After decades of missteps, Buffalo is finally experiencing a renaissance along the waterfront. All this week, WBFO has explored life along the Buffalo River. In our final installment of If Our Water Could Talk, WBFO's Jay Moran and Eileen Buckley explore how the city waterfront is now the catalyst inspiring future economic development being called 'Rust to Blue.'
Buffalo's New Waterfront - Rust to Blue
“I would say within three years, we will have something dramatically different then we have now," said Robert Gioia, chairman of the Erie Canal Harbor Development Corporation. The Corporation has been a major force in creating Buffalo’s new 'blue' economy.
"We’ll see most of the dust and the cranes gone and, and we’ll start to see continual activity of tweaking, if you will," said Gioia. "I don’t think our work will ever be done because I think the needs and the demands and the interests in the community are going to change as well."
Four major construction projects - totally nearly $300-million our occurring within just a few blocks of one another along the waterfront.
"Right now you’ve got a war zone of activity, if you will. Once that’s done, and once we start gradually increasing public access to the outer harbor and accessibility, it will be a continually updating, reevaluating and adjusting to the needs of the community to create that excitement," said Gioia.
Changes to Waste Water - Green Infrastructure
Rust to Blue is finally becoming a reality as the Buffalo Niagara Riverkeeper continues water cleanup all against the back drop of new waterfront development.
“Water issues are integrated into all the decisions that are being made," said Jill Jedlicka, executive director of Buffalo Niagara Riverkeeper. Jedlicka notes it is important to keep an eye on these major changes so we do not allow new economic growth pollute our waterways again.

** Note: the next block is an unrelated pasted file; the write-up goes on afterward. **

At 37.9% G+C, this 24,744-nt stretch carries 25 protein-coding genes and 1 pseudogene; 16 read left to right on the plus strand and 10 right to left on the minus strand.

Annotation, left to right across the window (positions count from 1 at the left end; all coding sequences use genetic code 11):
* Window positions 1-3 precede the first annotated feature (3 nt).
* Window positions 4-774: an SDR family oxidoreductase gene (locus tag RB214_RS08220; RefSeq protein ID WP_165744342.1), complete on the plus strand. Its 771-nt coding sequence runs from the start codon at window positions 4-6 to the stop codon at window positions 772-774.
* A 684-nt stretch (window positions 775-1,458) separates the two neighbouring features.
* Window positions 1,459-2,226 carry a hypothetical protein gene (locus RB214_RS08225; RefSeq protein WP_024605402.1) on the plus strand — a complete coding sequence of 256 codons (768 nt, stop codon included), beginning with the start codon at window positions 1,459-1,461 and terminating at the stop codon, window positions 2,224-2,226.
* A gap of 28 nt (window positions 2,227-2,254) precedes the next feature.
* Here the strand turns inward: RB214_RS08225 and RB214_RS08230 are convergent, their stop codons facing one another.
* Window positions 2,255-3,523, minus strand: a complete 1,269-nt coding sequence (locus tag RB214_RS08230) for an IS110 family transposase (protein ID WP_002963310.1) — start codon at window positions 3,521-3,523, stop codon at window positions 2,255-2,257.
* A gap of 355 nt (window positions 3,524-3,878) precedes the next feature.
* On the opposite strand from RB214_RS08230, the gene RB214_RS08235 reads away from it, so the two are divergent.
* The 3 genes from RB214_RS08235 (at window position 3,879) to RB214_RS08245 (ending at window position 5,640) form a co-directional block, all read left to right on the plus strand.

"At its simplest form, you know, we, we are in an incredible moment in time for our region. We have this responsibility, as a steward, of 20% of the world’s fresh water that flows through, past our front door every day, we have to be responsible for that," noted Jedlicka.
"But the next, critical challenge ahead is with the city’s wastewater treatment, dealing with a 100-year-old, combined system that mixes sanitary flow merging with surface run off.
"In a normally functioning system -- that's fine -- the sanitary waste goes to the wastewater treatment plant, and then the storm water runoff gets, either filtered or, or put back into the, into the local waterways or the groundwater. But our system, in Western New York, was designed as a combined system, so whenever there is a significant rainfall, and meaning, significant meaning a quarter inch or greater, of rainfall or heavy snow melt, it inundates the system of pipes, not the treatment plant, the pipes," said Jedlicka.
It's a significant challenge. Many older cities have the same problem. Places like Pittsburgh Philadelphia and Chicago. Thousands of miles of pipes transport waste to treatment facilities.
Jedlicka said this will be a "step-by-step" piece of River cleanup.
"It’s a 100-year-old challenge that the current sewer authority inherited, and we have, actually, a state-of-the-art sewage treatment plant. I has the capacity. It just, it’s a timing issue of when the water gets to the system," said Jedlicka.
Many municipalities are working with state and federal governments, looking at long term plans to replace pipes or create large underground storage to sustain systems. In other words green infrastructure.
"Traditionally, gray infrastructure is concrete, culverts, pipes, that type of thing. Green infrastructure is utilizing, nature’s natural systems, to manage your storm water overflow," said Jedlicka.